Case:
Case

Volume/Issue:
68(3)

Taxonomic Group(s):

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Comments on Stegosaurus Marsh, 1877 (Dinosauria, Ornithischia): proposed replacement of the type species with Stegosaurus stenops Marsh, 1887 (Case 3536) 2
Publication Type:Journal Article
Year of Publication:2011
Authors: Carpenter, K.
Journal:Bulletin of Zoological Nomenclature
Volume:68
Issue:3
Start Page:214
Pagination:214-215
Date Published:09/2011
Type of Article:Comment
Keywords:
Abstract:The taxon Stegosaurus armatus was established by O.C. Marsh in 1877 on a very fragmentary specimen from the Morrison Formation near Morrison, Colorado (erroneously stated to be ‘Morrison, Wyoming’ by Galton, BZN 68: 127). The specimen was encased in silicified sandstone and collected very poorly by modern standards using hammers and chisels, plus explosives to reduce the rock into more manageable pieces.
Full Text:

The taxon Stegosaurus armatus was established by O.C. Marsh in 1877 on a very fragmentary specimen from the Morrison Formation near Morrison, Colorado (erroneously stated to be ‘Morrison, Wyoming’ by Galton, BZN 68: 127). The specimen was encased in silicified sandstone and collected very poorly by modern standards using hammers and chisels, plus explosives to reduce the rock into more manageable pieces. The result is that much of the specimen was greatly damaged and many pieces missing, thus making it only marginally diagnostic (Carpenter & Galton, 2001), as noted by Galton (BZN 68: 130) in his petition. Such situations are unfortunately common for dinosaur specimens named during the 1800s that now require petitions to the Commission to ensure their stability (e.g. Case 3037, Charig & Chapman, 1998; Case 3506, Paul & Carpenter, 2010). In these examples, specimens displayed characters once thought to be unique but which were later found to be more widely distributed through the discovery of more complete specimens. Wilson & Upchurch (2003) refer to this as ‘historical obsolescence’. Stegosaurus armatus certainly falls into this category in that the hexangular caudal vertebrae and large, plate-like osteoderms were thought unique among the Dinosauria. However, subse- quent discoveries in Africa, Asia, Europe, and North America have shown that these characters occur in other taxa referred to the Stegosauria. As noted by Galton (BZN 68: 131), the type of S. armatus has no autapomorphic characters, therefore it cannot be separated from any other taxon of Stegosauria. In contrast to S. armatus, the nominal species Stegosaurus stenops Marsh, 1887 is represented by several nearly complete skeletons and thus is very well known. These specimens form the basis for the current concept of the genus Stegosaurus (Marsh, 1887, 1891; Gilmore, 1914; Carpenter & Galton, 2001; Carpenter et al., 2001; Galton & Upchurch, 2004; Maidment et al., 2008; Carpenter, 2010; Galton, 2010). Because Stegosaurus is such an iconic dinosaur, and because the name is so well entrenched in the scientific literature, its name should be associated with material of taxonomic utility. That such is not currently the case is shown by Maidment et al. (2008) declaring Hypsirophus discursus, Stegosaurus ungulatus, S. duplex, Diracodon laticeps, and Stegosaurus stenops to be junior synonyms of S. armatus. However, the result is the creation of a ‘superspecies’ showing a wider range of non-ontogenetic variation throughout the skeleton than any other species of Dinosauria, except waste-basket taxa (e.g., Iguanodon prior to Paul, 2008). As Carpenter (2010) has noted, the range of variation in S. armatus (sensu Maidment et al., 2008) cannot be replicated in other large samples of stegosaurids (e.g. Kentrosaurus aethiopicus from Africa), therefore casting doubt on the validity of the variations, which in turn casts doubt on the concept of S. armatus as defined by Maidment et al. (2008). All of this confusion would be eliminated by replacing the nominal species S. armatus with S. stenops as petitioned by Galton (BZN 68: 127–133), thereby ensuring taxonomic stability for the well-known genus Stegosaurus. Additional references Charig, A.J. & Chapman, S.D. 1998. Case 3037. Iguanodon Mantel, 1825 (Reptilia, Orni- thischia): proposed designation of Iguanodon bernissartensis Boulenger in Beneden, 1881 as the type species, and proposed designation of a lectotype. Bulletin of Zoological Nomenclature, 55(2): 99–104. Paul, G.S. 2008. A revised taxonomy of the iguanodont dinosaur genera and species. Cretaceous Research, 29, 192–216. Paul, G.S. & Carpenter, K. 2010. Case 3506. Allosaurus Marsh, 1877 (Dinosauria, Theropoda): proposed conservation of usage by designation of a neotype for its type species Allosaurus fragilis Marsh, 1877. Bulletin of Zoological Nomenclature, 67(1): 1–4. Wilson, J.A. & Upchurch, P. 2003. A revision of Titanosaurus Lydekker (Dinosauria – Sauropoda), the first dinosaur genus with a ‘Gondwanan’ distribution. Journal of Systematic Palaeontology, 1: 125–160.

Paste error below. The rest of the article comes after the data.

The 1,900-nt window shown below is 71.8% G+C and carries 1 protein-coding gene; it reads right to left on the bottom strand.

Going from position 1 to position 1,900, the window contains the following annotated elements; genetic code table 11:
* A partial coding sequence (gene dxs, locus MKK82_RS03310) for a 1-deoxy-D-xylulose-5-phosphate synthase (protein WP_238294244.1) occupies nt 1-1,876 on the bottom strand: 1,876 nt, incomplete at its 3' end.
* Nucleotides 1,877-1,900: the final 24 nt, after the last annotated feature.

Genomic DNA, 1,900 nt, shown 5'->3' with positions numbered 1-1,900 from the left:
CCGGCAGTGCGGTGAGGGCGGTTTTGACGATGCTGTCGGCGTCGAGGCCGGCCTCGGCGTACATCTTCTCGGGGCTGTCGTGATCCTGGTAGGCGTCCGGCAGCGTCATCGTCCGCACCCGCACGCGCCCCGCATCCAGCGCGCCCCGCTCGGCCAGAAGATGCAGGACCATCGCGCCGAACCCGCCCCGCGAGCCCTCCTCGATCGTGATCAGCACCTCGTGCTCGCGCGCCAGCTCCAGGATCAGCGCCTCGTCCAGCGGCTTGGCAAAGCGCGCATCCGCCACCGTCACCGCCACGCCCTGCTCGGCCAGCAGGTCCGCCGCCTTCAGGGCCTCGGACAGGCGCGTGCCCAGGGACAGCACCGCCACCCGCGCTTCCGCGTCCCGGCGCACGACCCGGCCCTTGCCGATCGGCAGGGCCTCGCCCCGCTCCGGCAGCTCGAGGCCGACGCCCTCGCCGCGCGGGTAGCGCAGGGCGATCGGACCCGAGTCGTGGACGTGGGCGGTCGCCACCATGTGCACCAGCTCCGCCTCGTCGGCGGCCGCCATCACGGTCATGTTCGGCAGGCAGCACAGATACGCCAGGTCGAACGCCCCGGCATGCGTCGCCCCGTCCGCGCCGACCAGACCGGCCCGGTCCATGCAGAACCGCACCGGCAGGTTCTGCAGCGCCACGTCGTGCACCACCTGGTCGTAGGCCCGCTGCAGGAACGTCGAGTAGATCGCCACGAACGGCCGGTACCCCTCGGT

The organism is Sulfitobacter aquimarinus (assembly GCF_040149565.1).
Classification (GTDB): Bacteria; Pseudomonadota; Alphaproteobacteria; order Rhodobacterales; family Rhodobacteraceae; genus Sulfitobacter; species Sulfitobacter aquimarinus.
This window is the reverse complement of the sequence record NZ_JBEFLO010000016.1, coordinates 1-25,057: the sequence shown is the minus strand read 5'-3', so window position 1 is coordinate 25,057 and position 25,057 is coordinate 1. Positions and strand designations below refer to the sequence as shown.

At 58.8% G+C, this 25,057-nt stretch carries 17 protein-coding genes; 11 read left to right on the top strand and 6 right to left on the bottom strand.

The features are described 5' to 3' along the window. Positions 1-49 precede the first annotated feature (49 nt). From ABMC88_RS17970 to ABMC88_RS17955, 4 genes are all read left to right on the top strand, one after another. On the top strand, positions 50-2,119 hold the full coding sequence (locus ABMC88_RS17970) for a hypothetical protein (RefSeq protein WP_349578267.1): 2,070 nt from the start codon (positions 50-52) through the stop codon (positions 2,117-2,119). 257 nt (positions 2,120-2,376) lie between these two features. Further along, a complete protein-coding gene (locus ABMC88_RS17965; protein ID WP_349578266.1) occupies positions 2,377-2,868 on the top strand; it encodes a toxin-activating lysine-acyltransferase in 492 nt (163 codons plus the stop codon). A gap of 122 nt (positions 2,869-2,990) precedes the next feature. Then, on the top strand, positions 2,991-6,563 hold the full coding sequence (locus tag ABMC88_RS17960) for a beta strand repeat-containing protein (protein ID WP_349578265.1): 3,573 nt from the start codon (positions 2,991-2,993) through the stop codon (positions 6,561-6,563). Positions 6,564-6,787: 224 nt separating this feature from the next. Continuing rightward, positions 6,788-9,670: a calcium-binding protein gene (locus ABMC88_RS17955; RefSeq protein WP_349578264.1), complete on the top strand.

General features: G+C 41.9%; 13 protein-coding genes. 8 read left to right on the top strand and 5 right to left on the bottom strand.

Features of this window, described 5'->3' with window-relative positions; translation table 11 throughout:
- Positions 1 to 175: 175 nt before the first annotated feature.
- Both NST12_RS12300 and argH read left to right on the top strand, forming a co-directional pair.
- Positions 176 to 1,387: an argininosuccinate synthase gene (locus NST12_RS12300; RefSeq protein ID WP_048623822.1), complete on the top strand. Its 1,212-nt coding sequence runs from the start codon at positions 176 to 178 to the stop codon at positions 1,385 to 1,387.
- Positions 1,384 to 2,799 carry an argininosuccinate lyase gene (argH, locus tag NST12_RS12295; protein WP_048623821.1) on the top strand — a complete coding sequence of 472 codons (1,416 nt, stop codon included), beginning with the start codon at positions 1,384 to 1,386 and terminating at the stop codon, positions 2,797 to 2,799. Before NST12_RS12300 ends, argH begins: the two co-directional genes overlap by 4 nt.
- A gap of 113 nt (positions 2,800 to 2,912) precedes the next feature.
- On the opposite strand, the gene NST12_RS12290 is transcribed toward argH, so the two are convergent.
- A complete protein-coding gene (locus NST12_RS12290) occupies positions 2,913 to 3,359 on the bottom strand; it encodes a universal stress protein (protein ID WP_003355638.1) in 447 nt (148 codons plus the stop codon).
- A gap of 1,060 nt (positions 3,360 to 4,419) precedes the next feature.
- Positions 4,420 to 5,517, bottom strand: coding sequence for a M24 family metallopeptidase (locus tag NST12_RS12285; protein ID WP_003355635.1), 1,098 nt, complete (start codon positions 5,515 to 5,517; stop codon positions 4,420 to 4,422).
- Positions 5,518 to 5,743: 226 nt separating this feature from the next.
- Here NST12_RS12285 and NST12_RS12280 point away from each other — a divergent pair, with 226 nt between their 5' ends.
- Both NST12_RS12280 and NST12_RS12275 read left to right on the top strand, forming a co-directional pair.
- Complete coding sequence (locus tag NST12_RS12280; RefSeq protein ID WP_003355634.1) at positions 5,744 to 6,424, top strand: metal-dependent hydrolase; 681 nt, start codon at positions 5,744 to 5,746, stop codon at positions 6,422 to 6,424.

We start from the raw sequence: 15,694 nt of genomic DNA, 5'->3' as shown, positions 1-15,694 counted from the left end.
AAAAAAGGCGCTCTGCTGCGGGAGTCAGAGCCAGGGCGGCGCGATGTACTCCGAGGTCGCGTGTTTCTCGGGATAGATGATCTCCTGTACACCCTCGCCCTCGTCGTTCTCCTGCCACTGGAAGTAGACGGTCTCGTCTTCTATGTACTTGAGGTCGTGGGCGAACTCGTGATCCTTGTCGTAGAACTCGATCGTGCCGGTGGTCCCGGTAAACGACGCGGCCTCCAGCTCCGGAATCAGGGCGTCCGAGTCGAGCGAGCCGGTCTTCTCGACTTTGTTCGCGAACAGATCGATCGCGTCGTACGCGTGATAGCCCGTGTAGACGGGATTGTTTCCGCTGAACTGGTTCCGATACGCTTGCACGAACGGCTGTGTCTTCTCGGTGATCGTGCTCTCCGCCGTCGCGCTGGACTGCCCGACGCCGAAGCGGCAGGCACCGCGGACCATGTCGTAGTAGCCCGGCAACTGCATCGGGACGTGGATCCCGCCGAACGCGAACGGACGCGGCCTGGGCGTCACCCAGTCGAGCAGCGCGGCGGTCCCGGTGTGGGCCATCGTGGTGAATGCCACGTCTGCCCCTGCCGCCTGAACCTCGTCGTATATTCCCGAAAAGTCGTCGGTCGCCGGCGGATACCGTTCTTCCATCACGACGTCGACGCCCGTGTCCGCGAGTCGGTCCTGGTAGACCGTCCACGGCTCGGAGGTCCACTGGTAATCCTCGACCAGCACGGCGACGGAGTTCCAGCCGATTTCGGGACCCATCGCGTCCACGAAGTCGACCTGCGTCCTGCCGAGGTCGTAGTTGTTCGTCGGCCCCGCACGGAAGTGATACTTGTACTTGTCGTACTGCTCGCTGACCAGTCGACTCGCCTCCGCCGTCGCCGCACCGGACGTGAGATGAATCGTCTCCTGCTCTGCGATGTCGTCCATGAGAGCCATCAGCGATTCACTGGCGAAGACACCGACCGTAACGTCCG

Case:
Case

Volume/Issue:
68(3)

Taxonomic Group(s):

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Status of Case:
Open Cases